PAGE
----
Cedar Rapids schools will stop using seclusion rooms after district reached settlement with Justice Department over disciplinary practices

Fourth grade students at Alexander Elementary in Iowa City participate in their afternoon yoga lesson, October 2017. — Zak Neumann/Little Village

The Civil Rights Division of the U.S. Department of Justice (DOJ) announced on Monday it had reached a settlement agreement with the Cedar Rapids Community School District regarding what it determined to be the school district’s “discriminatory use of seclusion and restraint against students with disabilities.”

The Civil Rights Division began its review of whether CRCSD disciplinary procedures and practices violated the Americans with Disabilities Act (ADA) in October 2020. According to a statement from the district, “DOJ has not identified to CRCSD any specific incident, complaint, child, or school as being the source of the ongoing review.”

Seclusion rooms are used in school districts around Iowa, and in other states. They are supposed to be used as a last resort, when a student’s behavior is uncontrollable.

A review of CRCSD records by the Gazette published in 2020 revealed “Cedar Rapids elementary school students were held in seclusion rooms or physically restrained 237 times in the first month of the 2019-20 school year … This was more than 10 times a day and more than four times as much as in the first month of the 2015-16 school year.”

According to the DOJ, its investigation “found that the school district inappropriately and repeatedly secluded and restrained students with disabilities as early as kindergarten in violation of Title II of the Americans with Disabilities Act (ADA). The department concluded that instead of meeting the needs of students with disabilities that affect their behavior, the school district subdued them through unnecessary restraints and improper confinement alone in small seclusion rooms, sometimes multiple times in one day and often for excessive periods of time. As a result of these practices, some students lost hundreds of hours of instructional time. The investigation also found that the school district did not end seclusion where students showed signs of crisis or trauma, or when there was no longer any threat of harm.”

As part of the settlement agreement, CRCSD “will be discontinuing the use of seclusion in all buildings and programs, effective 30 days from the date of the agreement,” the district said in its statement on Monday. It “will also be making significant changes to limit the use of physical restraint and to rethink how student behavior is analyzed and responded to.”

A temporary seclusion room in an Iowa City classroom in 2016. ICCSD forbade the use of seclusion rooms in 2017 after formal complaints were filed against the district. — photo by Kat Litchfield

In the settlement agreement, DOJ said that throughout “the investigation, the District fully cooperated with, and worked in good faith to respond to, all of the Department’s requests for information.” According to CRCSD, it provided investigators with “over 10,000 documents” and facilitated “numerous interviews of District and building-level administrators and staff, and site visits to several District schools.”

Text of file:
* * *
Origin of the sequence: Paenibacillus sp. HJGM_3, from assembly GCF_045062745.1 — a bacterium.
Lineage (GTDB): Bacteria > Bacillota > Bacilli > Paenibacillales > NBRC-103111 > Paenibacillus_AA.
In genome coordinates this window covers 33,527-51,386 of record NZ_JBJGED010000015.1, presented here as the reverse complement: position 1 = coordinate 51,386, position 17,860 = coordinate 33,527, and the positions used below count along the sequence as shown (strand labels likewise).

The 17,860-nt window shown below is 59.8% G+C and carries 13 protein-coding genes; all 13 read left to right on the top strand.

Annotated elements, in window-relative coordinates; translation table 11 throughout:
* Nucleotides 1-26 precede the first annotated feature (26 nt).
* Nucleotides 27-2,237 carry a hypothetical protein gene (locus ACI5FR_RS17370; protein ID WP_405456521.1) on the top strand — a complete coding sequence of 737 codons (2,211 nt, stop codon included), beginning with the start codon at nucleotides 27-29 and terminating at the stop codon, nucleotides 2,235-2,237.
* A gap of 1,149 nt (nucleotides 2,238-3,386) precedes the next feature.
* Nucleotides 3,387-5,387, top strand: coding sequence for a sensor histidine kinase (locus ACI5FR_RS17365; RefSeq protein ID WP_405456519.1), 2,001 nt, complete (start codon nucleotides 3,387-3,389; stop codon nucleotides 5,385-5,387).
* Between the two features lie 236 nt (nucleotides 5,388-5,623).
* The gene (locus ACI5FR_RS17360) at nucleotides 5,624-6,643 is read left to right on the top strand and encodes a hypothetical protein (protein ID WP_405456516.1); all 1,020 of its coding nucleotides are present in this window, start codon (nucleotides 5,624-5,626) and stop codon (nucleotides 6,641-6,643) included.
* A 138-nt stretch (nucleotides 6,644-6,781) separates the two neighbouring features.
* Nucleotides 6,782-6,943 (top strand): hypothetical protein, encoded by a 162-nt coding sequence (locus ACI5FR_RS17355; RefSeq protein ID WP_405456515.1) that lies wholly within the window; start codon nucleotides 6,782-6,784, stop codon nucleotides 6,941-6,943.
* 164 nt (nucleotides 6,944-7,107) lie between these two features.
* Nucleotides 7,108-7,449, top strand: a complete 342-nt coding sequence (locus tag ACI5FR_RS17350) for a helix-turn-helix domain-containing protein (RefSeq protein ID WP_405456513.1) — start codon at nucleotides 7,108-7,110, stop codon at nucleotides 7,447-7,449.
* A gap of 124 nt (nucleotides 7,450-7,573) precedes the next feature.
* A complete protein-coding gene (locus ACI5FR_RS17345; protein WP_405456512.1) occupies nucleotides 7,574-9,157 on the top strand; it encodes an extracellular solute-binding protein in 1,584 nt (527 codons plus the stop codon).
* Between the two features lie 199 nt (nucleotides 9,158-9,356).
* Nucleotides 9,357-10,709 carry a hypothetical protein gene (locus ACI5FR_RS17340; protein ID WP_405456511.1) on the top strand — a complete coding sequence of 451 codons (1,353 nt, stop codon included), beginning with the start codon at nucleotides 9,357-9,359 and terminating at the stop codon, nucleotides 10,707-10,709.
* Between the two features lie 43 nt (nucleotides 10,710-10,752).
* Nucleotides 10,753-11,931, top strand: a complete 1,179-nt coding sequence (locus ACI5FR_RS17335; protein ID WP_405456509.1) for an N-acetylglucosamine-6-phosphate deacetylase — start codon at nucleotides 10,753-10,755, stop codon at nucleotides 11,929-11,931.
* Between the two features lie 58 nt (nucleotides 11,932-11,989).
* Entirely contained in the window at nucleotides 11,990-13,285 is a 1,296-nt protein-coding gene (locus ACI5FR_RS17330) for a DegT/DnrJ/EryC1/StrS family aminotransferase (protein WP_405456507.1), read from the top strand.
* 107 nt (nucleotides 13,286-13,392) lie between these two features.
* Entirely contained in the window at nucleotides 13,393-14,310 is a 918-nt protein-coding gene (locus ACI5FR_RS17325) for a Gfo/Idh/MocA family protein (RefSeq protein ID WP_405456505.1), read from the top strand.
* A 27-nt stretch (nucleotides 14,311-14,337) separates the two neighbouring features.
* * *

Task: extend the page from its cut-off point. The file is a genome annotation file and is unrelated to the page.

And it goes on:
In addition to ending the use of seclusion and limiting physical restraint, CRCSD agreed to implement the following changes as part of the settlement agreement.

• Report all instances of restraint and evaluate if they were justified

• Offer counseling and other services to students who are restrained

• Adopt policies and procedures to assess suicide risk, prevent suicide and self-harm, and implement immediate crisis intervention for students who threaten or engage in self-harm

• Designate trained staff to collect and analyze restraint data and oversee the creation of appropriate behavior intervention plans

• Deliver appropriate training and resources to help schools implement the agreement

• Hire two new administrators to oversee schools’ use of restraint, if any, and ensure the district’s compliance with the ADA

“Students with disabilities should not be subjected to discriminatory and abusive seclusion and restraint practices that deny them equal access to education,” Assistant Attorney General Kristen Clarke of the Civil Rights Division said in the DOJ statement announcing the settlement. “When schools isolate and unlawfully restrain children with disabilities, rather than provide them with the supports needed for success in the classroom, they violate the promise of the Americans with Disabilities Act. Our agreement puts the Cedar Rapids Community School District on a path to significant institutional change and reform.”

As part of CRCSD’s statement on the settlement, Superintendent Noreen Bush said, “I’m proud of the hard work our staff have already done before and throughout this investigation. CRCSD welcomes the opportunity to continue to improve our practice to support our students.”

According to the superintendent, the district will be providing parents, staff and students more information over the next 30 days on how the district will implement the changes contained in the agreement.